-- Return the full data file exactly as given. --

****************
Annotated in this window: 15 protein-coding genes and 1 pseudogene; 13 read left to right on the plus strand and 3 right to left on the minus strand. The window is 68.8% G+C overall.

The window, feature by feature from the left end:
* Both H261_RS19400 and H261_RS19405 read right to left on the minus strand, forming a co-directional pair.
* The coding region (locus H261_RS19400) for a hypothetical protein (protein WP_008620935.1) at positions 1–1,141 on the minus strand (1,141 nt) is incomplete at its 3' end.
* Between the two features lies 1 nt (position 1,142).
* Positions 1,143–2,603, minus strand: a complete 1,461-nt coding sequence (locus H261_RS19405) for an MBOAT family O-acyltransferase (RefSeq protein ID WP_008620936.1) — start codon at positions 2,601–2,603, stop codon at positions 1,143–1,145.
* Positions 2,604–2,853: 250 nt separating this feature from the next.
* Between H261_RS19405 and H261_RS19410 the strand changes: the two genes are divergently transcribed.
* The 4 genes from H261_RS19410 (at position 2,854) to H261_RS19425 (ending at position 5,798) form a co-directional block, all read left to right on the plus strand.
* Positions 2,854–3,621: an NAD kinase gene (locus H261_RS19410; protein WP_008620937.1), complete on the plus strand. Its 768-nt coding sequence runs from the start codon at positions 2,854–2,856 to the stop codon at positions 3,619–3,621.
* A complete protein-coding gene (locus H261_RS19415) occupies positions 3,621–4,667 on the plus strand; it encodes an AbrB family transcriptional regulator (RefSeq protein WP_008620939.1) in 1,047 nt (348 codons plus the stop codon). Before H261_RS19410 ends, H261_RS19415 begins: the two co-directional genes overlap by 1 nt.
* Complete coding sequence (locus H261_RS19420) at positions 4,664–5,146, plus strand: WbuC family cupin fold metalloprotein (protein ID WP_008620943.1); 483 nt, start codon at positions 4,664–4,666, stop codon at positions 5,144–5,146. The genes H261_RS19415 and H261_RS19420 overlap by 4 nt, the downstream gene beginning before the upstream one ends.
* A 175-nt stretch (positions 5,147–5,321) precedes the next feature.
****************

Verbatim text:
Annotated in this window: 15 protein-coding genes and 1 pseudogene; 13 read left to right on the plus strand and 3 right to left on the minus strand. The window is 68.8% G+C overall.

The window, feature by feature from the left end:
* Both H261_RS19400 and H261_RS19405 read right to left on the minus strand, forming a co-directional pair.
* The coding region (locus H261_RS19400) for a hypothetical protein (protein WP_008620935.1) at positions 1–1,141 on the minus strand (1,141 nt) is incomplete at its 3' end.
* Between the two features lies 1 nt (position 1,142).
* Positions 1,143–2,603, minus strand: a complete 1,461-nt coding sequence (locus H261_RS19405) for an MBOAT family O-acyltransferase (RefSeq protein ID WP_008620936.1) — start codon at positions 2,601–2,603, stop codon at positions 1,143–1,145.
* Positions 2,604–2,853: 250 nt separating this feature from the next.
* Between H261_RS19405 and H261_RS19410 the strand changes: the two genes are divergently transcribed.
* The 4 genes from H261_RS19410 (at position 2,854) to H261_RS19425 (ending at position 5,798) form a co-directional block, all read left to right on the plus strand.
* Positions 2,854–3,621: an NAD kinase gene (locus H261_RS19410; protein WP_008620937.1), complete on the plus strand. Its 768-nt coding sequence runs from the start codon at positions 2,854–2,856 to the stop codon at positions 3,619–3,621.
* A complete protein-coding gene (locus H261_RS19415) occupies positions 3,621–4,667 on the plus strand; it encodes an AbrB family transcriptional regulator (RefSeq protein WP_008620939.1) in 1,047 nt (348 codons plus the stop codon). Before H261_RS19410 ends, H261_RS19415 begins: the two co-directional genes overlap by 1 nt.
* Complete coding sequence (locus H261_RS19420) at positions 4,664–5,146, plus strand: WbuC family cupin fold metalloprotein (protein ID WP_008620943.1); 483 nt, start codon at positions 4,664–4,666, stop codon at positions 5,144–5,146. The genes H261_RS19415 and H261_RS19420 overlap by 4 nt, the downstream gene beginning before the upstream one ends.
* A 175-nt stretch (positions 5,147–5,321) precedes the next feature.